Attending a recent conference, I had a chat with Gary Cusick, vice president and marketing manager for MACTek Corp., a manufacturer of appliances for HART and WirelessHART devices and networks. Gary has installed a demo site at his residence, where widely deployed HART devices relay measurements and diagnostics from far-flung pool houses and woodsheds. While Gary’s intent is to demonstrate the ease of deployment and reliability of MACTek devices, his network made me think about the promise of the Internet of Things (IoT), which is presumed to be dawning upon us any minute now.
Most of us technology types have some sort of network installed in our residence, most likely an Ethernet network with both wired devices and a wireless 802.11 b/g/n capability. The routers that typically serve as the hub for these networks offer features for interacting with your Internet service provider (ISP), security and a service called Dynamic Host Configuration Protocol (DHCP), which arranges for the devices in your household (and possibly your neighbor’s) to connect to the network. If you’ve never looked at it, you might find it interesting to browse to your router’s “DHCP Clients List.” When I looked at mine this morning, I found a whole menagerie of clients: an assortment of wired and wireless Windows PCs, a satellite TV box, a DVD player, a Wii, a Roku, an iPod, an iPhone, a few Android devices . . . why, perhaps the Internet of Things is just over the horizon at my house.
So Santa brought me a new “Phablet” (a giant Android phone) which boasts an app for controlling my PC. This is supposed to work over WiFi and requires that a service is installed and running on its Windows victim. But alas, the PC service asked if I wanted to connect over USB or WiFi, and wouldn’t recognize my PC’s hardwired connection to the LAN. Doggonit, I guess the magical coolness depicted in the commercials is not in the cards for me.
Do you suppose such disappointing experiences with a simple home network portend anything about what we’ll face when the new day of the industrial IoT (IIoT) is upon us? In the consumer marketplace, we have disparate and non-interoperable protocols, with their tech giant proponents—Microsoft, Apple and Google—vying to be sole provider of our networks, media, interests, contacts, wallets and so on. But we consumers like freedom to choose. The same is true at work. If I want the best-in-class devices for motor controls, wired field device networks and safety systems, it’s entirely possible I’ll be deploying three different protocols that don’t interoperate. Even before every little widget in the plant connects somehow and starts jabbering on our industrial networks, we’ve struggled with integration, reporting and utilization of useful data from what we already have.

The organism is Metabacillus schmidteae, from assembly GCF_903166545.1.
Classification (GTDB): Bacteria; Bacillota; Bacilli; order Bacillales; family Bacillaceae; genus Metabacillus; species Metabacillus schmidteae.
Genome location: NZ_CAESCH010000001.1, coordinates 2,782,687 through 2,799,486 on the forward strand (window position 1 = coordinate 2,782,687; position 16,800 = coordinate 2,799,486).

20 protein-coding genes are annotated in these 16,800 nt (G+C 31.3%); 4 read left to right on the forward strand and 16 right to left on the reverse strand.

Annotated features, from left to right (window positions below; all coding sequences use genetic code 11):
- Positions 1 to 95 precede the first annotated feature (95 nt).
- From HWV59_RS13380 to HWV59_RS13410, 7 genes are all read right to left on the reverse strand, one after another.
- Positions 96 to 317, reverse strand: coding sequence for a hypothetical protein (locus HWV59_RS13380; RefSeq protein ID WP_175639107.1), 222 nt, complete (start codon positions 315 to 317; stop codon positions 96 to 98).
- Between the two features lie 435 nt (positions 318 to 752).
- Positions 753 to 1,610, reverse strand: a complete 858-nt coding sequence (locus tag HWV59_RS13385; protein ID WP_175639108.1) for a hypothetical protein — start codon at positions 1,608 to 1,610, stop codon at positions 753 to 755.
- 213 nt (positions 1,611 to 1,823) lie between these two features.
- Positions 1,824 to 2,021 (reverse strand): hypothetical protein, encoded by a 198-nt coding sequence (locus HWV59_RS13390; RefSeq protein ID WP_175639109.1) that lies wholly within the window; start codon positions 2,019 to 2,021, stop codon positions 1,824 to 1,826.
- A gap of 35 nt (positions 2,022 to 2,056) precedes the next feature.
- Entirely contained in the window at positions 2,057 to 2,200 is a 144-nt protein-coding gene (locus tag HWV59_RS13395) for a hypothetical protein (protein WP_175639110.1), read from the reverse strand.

Some pioneering end users have developed custom middleware that attempts to use services such as OPC (formerly known as OLE [object linking and embedding] for process control). If you’re an end user configuring OPC, I’d be interested to hear if you noticed any kinship to OLE (when you plop an active spreadsheet into a Word document, for example), or if you’re using it for anything we’d agree is process control. Most of my experience involves a tedious point-by-point browsing through complex File Manager-like data structures that may or may not lead to the parameter of interest. Sometimes after finding a point or two, comma-delimited or Excel spreadsheets can be used for more expedient configuration, but every use case is different.
There’s seldom an easy path to filter what you need: Do I care about the temperature of a positioner? Not me. An ultrasonic flowmeter? Nope. How about a DP flowmeter case temperature? Why, yes. Are parameter locations for data quality for a WirelessHART device similar to those for a Foundation fieldbus device? Not a chance. How do those servers perform when your customized middleware is hammering them for all this device data? Mine—not so great. Having a path to useful data does not equal getting any value from it.
Unlike the mayhem of the industrial IoT, Gary Cusick’s manageable numbers and homogenous protocol make it easy to decide if the status if the water heater in the pool house is critical or not. Maybe the heightening chaos in our networks will finally be enough to solidify users’ resolve for a single, interoperable field device protocol.